by David Kish
I have an acquaintance who secretly peed in an urn in an antique shop in Bisbee. He filled it to the brim, while the unaware owner at the cash register remained Prim, Proud and Proper—the three P's in antiquing parlance. I can only imagine the owner's reaction when he discovered the travesty! (I'm thinking of Principal Skinner lamenting the vandalized Springfield Puma.)
Of course, my acquaintance did not defile the urn out of malice. After three Electric Dave's and that cool Mule Mountain wind, he simply had to go, so he relieved himself in the most voluminous and inconspicuous vase he could find. Logical, I guess.
He told me this story while I was having lunch, which somehow made it funnier, as did the fact that he doesn't at all look like a public urination/antique desecration kind of guy.
But it made me think: Haven't we all "held it in" at some point in our lives? Are you doing it right now? Doing harm to yourself by holding in anger, love, truth, guilt, liquids? Denying natural functions and feelings because of social norms just might be the oldest clash in human history. Why do we do it to ourselves? After all, Teddy Roosevelt is rumored to have peed in the saddle, both pragmatically and recreationally. People in New York City piss on everything, and look at how far that's gotten them. Even John Hancock metaphorically golden showered King George with that outsized signature of his.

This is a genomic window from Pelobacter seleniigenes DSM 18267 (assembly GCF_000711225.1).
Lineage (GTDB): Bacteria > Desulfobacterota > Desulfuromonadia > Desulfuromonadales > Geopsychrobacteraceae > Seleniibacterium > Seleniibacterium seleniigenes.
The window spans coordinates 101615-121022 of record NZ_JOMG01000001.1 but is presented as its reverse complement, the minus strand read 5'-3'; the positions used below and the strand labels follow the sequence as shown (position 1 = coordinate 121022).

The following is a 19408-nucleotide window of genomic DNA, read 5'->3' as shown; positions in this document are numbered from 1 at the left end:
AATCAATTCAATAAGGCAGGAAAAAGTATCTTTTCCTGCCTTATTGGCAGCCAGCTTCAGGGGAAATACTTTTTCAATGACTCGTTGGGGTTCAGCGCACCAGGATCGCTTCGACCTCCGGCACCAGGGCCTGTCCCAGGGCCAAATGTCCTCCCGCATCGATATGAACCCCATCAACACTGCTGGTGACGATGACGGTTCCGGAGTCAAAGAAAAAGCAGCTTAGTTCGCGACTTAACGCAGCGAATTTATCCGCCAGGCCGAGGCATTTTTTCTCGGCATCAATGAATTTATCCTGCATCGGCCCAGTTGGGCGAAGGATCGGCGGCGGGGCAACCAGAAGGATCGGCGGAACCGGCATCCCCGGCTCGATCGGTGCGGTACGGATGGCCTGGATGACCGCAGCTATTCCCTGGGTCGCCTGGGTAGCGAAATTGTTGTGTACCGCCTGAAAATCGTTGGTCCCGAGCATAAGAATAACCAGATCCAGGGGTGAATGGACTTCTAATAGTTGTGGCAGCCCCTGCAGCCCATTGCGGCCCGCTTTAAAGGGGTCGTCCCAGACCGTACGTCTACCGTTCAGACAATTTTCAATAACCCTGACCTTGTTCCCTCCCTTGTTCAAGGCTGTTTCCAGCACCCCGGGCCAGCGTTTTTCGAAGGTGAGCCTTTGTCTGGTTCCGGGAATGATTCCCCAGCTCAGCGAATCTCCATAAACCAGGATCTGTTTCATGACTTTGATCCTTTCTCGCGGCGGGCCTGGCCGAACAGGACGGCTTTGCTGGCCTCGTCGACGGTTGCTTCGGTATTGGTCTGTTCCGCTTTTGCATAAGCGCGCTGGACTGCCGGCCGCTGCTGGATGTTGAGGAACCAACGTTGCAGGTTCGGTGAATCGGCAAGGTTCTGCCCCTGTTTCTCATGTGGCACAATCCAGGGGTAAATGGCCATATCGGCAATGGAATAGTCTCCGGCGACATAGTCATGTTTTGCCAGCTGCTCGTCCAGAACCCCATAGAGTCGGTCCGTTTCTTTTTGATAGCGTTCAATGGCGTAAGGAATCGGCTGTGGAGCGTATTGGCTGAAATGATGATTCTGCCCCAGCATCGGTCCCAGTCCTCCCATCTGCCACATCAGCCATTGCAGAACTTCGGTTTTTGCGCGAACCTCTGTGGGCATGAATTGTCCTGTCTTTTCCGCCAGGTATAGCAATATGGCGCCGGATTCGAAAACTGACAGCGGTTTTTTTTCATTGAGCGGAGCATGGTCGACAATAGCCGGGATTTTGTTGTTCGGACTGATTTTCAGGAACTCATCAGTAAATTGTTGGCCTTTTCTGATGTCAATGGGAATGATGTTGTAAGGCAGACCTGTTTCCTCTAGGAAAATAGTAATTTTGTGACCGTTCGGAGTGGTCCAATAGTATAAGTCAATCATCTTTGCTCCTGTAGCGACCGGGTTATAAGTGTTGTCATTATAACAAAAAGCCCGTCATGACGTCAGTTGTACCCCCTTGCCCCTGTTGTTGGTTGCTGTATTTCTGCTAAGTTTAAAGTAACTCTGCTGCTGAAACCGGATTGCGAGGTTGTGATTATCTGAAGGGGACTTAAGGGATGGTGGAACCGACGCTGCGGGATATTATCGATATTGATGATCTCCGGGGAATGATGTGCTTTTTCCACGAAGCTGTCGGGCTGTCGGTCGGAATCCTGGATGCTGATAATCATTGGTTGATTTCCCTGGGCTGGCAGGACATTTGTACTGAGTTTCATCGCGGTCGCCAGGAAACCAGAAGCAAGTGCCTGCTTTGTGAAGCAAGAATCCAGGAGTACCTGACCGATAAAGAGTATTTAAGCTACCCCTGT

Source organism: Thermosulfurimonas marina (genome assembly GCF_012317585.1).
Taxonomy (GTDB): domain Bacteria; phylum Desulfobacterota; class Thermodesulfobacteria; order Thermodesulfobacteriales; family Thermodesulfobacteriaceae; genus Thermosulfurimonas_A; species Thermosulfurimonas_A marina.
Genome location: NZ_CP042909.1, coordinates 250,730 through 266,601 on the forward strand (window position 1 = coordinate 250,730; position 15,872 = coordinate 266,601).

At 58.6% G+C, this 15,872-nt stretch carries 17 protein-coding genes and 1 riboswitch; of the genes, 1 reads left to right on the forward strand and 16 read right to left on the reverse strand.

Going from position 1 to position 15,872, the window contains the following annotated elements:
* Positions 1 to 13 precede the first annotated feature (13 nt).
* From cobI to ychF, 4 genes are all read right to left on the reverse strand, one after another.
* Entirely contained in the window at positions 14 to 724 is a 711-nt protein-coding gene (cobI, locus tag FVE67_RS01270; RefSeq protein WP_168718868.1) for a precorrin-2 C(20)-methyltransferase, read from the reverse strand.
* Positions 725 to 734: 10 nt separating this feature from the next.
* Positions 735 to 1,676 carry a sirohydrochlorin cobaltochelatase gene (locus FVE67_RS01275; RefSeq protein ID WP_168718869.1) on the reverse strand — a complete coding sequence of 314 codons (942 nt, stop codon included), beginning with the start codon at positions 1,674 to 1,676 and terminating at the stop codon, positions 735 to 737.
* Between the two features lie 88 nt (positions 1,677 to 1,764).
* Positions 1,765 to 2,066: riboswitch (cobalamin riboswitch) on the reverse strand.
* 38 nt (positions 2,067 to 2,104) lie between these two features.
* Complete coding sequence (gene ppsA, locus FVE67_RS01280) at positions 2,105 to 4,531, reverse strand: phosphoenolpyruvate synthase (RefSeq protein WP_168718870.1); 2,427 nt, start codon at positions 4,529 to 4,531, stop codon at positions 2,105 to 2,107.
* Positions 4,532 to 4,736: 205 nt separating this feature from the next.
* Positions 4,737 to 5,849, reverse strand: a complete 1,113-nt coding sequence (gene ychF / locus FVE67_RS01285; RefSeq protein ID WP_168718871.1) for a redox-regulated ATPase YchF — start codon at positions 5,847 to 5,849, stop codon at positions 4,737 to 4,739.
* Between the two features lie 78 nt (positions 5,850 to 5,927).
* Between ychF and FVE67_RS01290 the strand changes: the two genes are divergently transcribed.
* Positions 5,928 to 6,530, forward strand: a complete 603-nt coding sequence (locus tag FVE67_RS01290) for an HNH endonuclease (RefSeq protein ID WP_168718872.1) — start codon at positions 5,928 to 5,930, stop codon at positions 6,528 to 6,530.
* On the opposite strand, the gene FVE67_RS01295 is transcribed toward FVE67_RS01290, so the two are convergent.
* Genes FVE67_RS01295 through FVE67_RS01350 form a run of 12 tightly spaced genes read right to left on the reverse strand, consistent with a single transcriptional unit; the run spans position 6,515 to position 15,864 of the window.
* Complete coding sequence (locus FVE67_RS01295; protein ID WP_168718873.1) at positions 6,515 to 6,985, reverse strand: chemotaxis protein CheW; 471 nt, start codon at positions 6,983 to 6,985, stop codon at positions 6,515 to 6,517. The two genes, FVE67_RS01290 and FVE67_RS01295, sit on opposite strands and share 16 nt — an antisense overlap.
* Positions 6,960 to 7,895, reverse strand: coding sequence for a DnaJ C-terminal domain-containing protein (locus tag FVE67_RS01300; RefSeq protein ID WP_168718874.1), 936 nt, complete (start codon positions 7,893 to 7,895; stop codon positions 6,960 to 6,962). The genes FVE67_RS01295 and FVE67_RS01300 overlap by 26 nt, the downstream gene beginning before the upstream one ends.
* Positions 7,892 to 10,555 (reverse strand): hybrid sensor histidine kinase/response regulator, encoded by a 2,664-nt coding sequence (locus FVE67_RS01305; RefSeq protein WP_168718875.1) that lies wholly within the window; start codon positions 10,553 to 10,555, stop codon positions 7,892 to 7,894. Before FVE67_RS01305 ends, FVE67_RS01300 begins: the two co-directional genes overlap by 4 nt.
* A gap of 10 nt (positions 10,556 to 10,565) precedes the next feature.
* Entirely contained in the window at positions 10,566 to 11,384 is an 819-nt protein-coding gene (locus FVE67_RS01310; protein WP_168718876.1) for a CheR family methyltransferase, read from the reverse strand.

A long time ago, I relieved myself of law school. I just had to go. It didn't matter that I labored through the LSAT, or that my resume was about to enter a downward spiral. All that mattered was shedding a burden. So, one morning, when I should have been chewing on torts, I got in my car and drove out of town. I drove and drove. I drove until I knew the only way I would ever come back was free: a step down in others' eyes perhaps, but fully relieved nonetheless.